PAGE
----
Signed in 1980 by both Jobs and Mike Markkula, the manual’s lot closed after 46 bids.
The Gen X nostalgia craze that is ruling auction houses all over the world these days scored another big buy over the weekend for an Apple II… manual. This 196-paged, spiral bound reference text however had one important trait that made it valuable—it was signed by Steve Jobs in 1980.
Sold for $787,484 (or about P39.5 million), the manual was originally owned Julian Brewer, whose father Michael exclusively handled distribution for Apple in the United Kingdom in 1979. Jobs along with Apple angel investor and “second CEO” Mike Markkula signed and left a message in blue ink opposite the Table of Contents:
“Julian, Your generation is the first to grow up with computers. Go change the world! Steven jobs, 1980”
Boston-based RR Auction, which handled the sale, described the late magnate and industrial designer’s message as somewhat visionary.
“Jobs’s inscription, penned in the year of Apple’s stock market flotation, powerfully conveys his grand ambition and vision for the future of Apple Computer, Inc. and personal computing as a whole,” reads the description on the auction house’s website. “At the time they signed, Jobs and Markkula were in the UK to promote Apple—cultivating it from Cupertino start-up to global phenomenon.”
That message left by the late Apple founder, who passed away in 2011, proved prophetic as the kids who got that first taste of personal computers did end up making a difference. “With Generation X-ers such as Larry Page, Sergey Brin, Jeff Bezos and Elon Musk truly ‘changing the world’ with technology after being the first to ‘grow up with computers’,” continues RR Auction.
The manual itself was in largely good condition with only a few stains blemishing its appearance. Its sale is accompanied with letters of authenticity, a note from the original owner, and other proofs of its legitimacy, including Jobs’ business card and a message welcoming the older Brewer to Apple.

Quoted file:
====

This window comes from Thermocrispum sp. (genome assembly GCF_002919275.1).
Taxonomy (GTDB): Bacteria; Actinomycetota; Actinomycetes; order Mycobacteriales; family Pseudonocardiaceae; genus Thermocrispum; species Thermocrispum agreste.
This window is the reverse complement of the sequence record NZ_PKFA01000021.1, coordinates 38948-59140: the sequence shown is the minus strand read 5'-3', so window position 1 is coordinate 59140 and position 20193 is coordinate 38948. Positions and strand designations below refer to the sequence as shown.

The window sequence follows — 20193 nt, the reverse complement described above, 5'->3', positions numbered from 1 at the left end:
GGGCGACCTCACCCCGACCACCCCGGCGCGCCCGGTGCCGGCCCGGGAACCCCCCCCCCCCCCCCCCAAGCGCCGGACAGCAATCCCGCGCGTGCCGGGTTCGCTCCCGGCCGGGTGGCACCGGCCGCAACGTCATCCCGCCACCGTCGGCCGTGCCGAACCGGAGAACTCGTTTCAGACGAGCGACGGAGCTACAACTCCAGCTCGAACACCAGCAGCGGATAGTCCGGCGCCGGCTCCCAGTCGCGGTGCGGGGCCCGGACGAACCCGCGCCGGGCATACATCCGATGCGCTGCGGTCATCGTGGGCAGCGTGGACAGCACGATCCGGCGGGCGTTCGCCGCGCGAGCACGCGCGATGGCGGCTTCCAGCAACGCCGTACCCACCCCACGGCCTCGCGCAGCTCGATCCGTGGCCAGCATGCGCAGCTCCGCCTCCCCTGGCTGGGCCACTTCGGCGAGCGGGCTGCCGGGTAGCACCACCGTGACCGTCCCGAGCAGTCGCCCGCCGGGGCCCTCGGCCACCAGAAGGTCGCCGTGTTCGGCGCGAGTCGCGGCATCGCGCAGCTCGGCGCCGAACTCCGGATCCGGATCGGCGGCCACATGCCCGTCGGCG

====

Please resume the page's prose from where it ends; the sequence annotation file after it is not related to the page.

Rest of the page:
The younger Brewer remembers the moment he met Jobs. “I’d accompanied Dad on a visit to Apple in California. I’d just bought an Apple II game called Temple of Apshai and couldn’t wait to get it back home to the UK to play,” he recounts. “Dad took me to an office where Steve was sitting with his sandals on his desk.”
He couldn’t believe his luck, he says, when Jobs took him to an Apple II and let him load up the game and play. Brewer grew up to be a tech business owner himself, with several startups to his name. He also used to write game reviews for Apple User magazine.
American businessman Jim Irsay, who owns the Indianapolis Colts in the NFL, made the winning bid. He is a known memorabilia collector, and has in his possession guitars previously owned by Elvis Presley, Jerry Garcia, and The Beatles members George Harrison, John Lennon, and Paul McCartney.
Irsay also purchased the original manuscript of Jack Kerouac’s On The Road and the first printing of Bill Wilson’s Alcoholics Anonymous.
While the Apple I was targeted for hobbyists with fewer than 200 units produced, the revenues for its successor supported the company’s flotation, which was the biggest tech IPO of its time.
“The Apple II truly changed the world’ by giving around 6 million homes and businesses their first taste of personal computing,” RR Auctions writes.